The chairman of the Republican Study Committee says Sen. Mitch McConnellAddison (Mitch) Mitchell McConnellSenate passes 0B defense bill Overnight Health Care: New GOP ObamaCare repeal bill gains momentum Overnight Finance: CBO to release limited analysis of ObamaCare repeal bill | DOJ investigates Equifax stock sales | House weighs tougher rules for banks dealing with North Korea MORE (R-Ky.) should step down as majority leader.
“I think he’s a huge part of the problem,” Rep. Mark Walker (R-N.C.) told NBC News, comparing McConnell to the manager of a losing baseball team.
He noted that usually when a team goes on a bad losing streak, it’s the manager, not the players, who is fired.
“There’s a growing consensus that would be very happy if the fine senator from Kentucky called it a career,” Walker told NBC.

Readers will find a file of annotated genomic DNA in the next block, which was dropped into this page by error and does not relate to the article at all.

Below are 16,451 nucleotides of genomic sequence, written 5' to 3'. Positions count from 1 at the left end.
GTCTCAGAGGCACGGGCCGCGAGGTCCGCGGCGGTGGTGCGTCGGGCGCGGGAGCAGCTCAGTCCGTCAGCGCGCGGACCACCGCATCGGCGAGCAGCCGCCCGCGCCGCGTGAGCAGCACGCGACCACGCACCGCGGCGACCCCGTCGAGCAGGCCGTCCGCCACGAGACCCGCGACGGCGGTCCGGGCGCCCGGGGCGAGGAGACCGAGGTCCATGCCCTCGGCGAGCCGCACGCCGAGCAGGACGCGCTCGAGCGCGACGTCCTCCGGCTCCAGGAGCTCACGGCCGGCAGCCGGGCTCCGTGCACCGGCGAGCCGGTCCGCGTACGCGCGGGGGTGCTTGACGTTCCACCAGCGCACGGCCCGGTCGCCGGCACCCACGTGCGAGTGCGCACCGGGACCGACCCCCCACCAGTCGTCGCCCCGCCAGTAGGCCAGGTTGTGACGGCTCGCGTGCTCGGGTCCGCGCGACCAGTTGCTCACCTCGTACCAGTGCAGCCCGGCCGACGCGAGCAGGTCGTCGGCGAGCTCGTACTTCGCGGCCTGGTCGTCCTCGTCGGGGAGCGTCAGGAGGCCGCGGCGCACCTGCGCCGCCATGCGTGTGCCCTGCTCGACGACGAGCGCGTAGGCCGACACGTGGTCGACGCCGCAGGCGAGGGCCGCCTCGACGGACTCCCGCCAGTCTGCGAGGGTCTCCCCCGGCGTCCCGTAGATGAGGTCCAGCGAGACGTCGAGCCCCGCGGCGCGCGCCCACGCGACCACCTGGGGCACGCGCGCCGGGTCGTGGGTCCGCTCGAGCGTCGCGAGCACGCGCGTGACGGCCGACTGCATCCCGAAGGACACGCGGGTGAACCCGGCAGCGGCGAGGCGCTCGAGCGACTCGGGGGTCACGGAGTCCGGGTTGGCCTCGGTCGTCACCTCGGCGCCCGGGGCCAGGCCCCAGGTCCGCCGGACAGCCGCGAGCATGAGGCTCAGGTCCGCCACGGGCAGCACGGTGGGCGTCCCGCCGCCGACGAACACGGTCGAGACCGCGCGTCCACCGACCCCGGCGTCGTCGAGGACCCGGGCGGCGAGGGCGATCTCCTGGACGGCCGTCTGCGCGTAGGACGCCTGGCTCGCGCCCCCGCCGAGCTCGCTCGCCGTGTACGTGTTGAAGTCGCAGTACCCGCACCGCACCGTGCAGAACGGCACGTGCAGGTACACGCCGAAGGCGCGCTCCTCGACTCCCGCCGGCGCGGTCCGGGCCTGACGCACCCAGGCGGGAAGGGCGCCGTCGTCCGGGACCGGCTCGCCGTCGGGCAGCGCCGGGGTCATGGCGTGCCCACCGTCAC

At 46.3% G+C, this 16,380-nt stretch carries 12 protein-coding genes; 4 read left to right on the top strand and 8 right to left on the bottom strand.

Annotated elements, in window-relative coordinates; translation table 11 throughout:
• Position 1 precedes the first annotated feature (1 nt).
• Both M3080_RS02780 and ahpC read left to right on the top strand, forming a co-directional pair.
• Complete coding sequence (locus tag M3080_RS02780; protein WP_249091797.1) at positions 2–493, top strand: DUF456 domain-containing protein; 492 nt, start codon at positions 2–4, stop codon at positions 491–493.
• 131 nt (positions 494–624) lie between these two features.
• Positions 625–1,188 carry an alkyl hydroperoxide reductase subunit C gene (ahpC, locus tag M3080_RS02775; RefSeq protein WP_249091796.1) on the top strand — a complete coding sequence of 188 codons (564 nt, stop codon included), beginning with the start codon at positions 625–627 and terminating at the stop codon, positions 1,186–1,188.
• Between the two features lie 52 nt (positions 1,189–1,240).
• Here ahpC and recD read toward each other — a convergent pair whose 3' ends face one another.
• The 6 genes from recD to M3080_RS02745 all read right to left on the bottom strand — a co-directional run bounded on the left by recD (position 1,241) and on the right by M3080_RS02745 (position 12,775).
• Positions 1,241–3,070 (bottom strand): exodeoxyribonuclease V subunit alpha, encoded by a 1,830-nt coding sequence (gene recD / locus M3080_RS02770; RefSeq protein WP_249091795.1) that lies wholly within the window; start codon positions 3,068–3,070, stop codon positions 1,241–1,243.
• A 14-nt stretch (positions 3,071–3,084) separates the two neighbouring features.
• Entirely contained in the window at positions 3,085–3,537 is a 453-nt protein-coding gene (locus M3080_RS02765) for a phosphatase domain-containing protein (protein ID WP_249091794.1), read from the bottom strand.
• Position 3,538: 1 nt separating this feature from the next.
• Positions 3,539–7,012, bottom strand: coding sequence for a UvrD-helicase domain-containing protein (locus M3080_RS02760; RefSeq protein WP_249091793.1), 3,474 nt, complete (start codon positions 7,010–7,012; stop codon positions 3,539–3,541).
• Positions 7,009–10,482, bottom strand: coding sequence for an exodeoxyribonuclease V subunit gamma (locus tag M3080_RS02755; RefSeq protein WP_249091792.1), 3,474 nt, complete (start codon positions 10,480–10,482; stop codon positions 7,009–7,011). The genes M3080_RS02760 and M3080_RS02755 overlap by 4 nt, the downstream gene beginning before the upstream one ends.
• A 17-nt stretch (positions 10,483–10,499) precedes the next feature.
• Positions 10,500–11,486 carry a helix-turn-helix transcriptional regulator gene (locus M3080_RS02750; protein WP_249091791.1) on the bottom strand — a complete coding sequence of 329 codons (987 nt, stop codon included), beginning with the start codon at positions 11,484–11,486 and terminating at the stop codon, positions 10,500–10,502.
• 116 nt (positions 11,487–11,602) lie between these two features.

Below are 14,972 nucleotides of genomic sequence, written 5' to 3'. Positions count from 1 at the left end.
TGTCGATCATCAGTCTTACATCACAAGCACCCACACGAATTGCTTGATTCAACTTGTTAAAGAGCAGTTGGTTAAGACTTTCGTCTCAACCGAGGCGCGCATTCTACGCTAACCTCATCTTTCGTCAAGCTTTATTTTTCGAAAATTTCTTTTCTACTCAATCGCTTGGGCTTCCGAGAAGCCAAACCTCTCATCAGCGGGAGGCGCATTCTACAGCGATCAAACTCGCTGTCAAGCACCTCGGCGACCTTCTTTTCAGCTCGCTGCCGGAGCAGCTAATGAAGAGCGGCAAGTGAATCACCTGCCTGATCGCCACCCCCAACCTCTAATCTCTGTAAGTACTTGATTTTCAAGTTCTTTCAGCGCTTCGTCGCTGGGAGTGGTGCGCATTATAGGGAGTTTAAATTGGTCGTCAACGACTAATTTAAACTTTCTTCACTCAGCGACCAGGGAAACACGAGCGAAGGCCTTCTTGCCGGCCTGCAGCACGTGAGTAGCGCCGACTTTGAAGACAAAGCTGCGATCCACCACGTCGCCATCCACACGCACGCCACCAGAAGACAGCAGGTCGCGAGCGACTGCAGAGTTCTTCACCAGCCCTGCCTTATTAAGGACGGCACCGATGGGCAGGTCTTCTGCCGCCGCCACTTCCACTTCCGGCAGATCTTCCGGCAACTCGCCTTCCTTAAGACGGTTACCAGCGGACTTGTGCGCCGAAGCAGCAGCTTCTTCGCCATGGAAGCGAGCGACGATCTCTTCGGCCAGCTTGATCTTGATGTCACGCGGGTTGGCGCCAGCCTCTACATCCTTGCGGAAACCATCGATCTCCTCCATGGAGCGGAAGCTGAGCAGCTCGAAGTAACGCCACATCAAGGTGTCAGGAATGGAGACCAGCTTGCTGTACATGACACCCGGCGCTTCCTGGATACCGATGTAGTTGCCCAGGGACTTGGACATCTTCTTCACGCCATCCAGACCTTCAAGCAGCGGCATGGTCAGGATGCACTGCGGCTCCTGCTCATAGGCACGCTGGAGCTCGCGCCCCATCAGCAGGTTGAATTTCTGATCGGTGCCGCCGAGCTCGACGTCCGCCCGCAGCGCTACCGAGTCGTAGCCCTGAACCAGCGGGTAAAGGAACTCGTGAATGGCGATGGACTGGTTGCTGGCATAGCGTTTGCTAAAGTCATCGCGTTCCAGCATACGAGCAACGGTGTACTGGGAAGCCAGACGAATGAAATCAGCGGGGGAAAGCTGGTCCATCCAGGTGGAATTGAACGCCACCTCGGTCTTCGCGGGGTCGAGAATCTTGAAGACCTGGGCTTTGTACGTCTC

Walker leads a group of 150 conservative House GOP lawmakers.
House members have been increasingly frustrated with the Senate, which this week failed again to make progress on ObamaCare repeal.
A spokesman for McConnell declined to respond publicly to the criticism, but allies of the senator waived it off, noting that House members don’t vote in Senate leadership races.
No Republican senator has publicly expressed interest in challenging McConnell for the Senate’s top job, and even after the demise of the health-care repeal bill, Senate Republicans said his leadership position is safe.
House Democratic Leader Nancy Pelosi (Calif.) has also been under pressure to step aside, one McConnell ally noted, arguing that grumbling over leadership is nothing special on Capitol Hill.
McConnell’s longtime conservative critics are seizing on the health-care setback to put political pressure on the GOP leader, whom they have long viewed as a member of the Washington establishment.